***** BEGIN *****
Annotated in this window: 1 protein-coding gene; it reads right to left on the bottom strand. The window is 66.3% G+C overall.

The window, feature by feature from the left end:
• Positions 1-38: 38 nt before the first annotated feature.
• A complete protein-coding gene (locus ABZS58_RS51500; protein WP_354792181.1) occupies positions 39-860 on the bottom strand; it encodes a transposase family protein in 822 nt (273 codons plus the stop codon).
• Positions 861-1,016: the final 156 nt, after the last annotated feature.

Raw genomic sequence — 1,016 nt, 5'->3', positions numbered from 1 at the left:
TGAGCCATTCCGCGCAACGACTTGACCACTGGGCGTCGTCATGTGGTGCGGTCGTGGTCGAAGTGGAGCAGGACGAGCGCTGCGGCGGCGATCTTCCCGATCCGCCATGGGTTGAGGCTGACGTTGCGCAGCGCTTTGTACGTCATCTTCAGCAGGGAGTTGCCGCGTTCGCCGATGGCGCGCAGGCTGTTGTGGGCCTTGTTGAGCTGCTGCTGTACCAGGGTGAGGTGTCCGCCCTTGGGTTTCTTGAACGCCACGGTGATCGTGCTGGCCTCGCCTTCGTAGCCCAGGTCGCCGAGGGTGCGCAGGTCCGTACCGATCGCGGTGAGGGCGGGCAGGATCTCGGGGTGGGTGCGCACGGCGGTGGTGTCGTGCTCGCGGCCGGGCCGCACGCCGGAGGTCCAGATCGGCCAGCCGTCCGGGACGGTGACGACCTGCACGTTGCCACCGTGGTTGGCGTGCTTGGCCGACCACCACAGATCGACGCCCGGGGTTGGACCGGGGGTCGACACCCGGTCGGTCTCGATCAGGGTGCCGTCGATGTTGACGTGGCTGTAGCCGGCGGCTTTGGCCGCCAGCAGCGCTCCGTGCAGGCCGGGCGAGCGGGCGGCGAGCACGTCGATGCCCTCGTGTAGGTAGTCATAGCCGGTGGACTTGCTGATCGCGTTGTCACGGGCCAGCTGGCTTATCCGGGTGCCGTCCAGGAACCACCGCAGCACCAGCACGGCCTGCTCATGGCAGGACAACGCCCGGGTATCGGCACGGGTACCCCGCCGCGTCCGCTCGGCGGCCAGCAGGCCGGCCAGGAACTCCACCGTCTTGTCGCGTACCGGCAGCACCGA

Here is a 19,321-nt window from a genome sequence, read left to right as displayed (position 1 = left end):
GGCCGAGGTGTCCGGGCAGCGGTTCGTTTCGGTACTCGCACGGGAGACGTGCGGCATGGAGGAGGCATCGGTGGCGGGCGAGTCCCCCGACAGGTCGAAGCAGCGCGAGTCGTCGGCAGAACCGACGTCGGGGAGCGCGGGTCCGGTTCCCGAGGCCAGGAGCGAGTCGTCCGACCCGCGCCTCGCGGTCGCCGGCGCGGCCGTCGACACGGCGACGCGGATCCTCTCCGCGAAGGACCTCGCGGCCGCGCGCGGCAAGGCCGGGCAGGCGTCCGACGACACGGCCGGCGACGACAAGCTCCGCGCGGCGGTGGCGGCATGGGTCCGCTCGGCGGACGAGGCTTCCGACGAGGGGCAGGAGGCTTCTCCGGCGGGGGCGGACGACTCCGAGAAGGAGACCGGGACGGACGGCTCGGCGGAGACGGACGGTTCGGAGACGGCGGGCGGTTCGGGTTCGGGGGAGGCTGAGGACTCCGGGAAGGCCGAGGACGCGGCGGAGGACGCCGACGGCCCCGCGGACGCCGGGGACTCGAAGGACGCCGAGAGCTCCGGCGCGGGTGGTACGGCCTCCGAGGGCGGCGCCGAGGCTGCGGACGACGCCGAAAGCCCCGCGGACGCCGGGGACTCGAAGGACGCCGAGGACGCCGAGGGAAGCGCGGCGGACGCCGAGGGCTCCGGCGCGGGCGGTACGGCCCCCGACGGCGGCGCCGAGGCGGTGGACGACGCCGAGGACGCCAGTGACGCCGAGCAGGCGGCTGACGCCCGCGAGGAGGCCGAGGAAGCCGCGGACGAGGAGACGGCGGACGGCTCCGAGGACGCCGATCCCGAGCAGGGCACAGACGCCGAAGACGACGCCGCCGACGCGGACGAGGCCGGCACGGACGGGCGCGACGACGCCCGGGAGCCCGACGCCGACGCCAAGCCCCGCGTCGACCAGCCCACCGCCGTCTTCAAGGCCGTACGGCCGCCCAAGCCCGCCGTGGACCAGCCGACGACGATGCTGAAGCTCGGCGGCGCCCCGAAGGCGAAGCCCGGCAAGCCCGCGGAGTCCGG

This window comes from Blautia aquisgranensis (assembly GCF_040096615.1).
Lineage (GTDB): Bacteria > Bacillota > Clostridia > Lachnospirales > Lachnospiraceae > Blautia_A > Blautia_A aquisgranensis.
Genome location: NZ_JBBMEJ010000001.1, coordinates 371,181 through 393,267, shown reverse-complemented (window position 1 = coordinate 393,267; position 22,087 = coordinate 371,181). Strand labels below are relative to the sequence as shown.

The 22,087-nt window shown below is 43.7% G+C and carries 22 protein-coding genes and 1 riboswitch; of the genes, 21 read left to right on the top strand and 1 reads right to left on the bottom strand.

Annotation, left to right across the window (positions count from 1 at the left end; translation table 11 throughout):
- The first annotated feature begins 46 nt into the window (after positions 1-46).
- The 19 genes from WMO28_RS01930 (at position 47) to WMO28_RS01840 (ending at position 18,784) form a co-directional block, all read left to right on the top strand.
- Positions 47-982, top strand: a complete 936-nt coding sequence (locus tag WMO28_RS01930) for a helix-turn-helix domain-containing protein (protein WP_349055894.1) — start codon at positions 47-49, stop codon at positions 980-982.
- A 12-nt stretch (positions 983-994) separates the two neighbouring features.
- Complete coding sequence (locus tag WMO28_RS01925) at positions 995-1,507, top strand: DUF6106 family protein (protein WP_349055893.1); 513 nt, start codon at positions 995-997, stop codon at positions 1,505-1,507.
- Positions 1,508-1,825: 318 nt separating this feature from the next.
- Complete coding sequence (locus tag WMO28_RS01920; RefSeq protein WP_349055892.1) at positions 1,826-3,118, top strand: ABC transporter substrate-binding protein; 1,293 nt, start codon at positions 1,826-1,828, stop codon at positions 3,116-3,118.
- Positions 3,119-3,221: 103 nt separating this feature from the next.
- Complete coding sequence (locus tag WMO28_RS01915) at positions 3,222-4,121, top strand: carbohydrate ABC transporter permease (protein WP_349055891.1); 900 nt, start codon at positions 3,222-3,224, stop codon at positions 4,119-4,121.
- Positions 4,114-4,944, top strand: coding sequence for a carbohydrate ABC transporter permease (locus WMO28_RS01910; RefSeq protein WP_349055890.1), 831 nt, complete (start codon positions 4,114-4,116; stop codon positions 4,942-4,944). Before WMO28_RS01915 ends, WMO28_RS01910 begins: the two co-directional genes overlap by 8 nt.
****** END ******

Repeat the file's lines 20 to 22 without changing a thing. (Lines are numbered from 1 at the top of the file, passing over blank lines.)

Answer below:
- Positions 1,508-1,825: 318 nt separating this feature from the next.
- Complete coding sequence (locus tag WMO28_RS01920; RefSeq protein WP_349055892.1) at positions 1,826-3,118, top strand: ABC transporter substrate-binding protein; 1,293 nt, start codon at positions 1,826-1,828, stop codon at positions 3,116-3,118.
- Positions 3,119-3,221: 103 nt separating this feature from the next.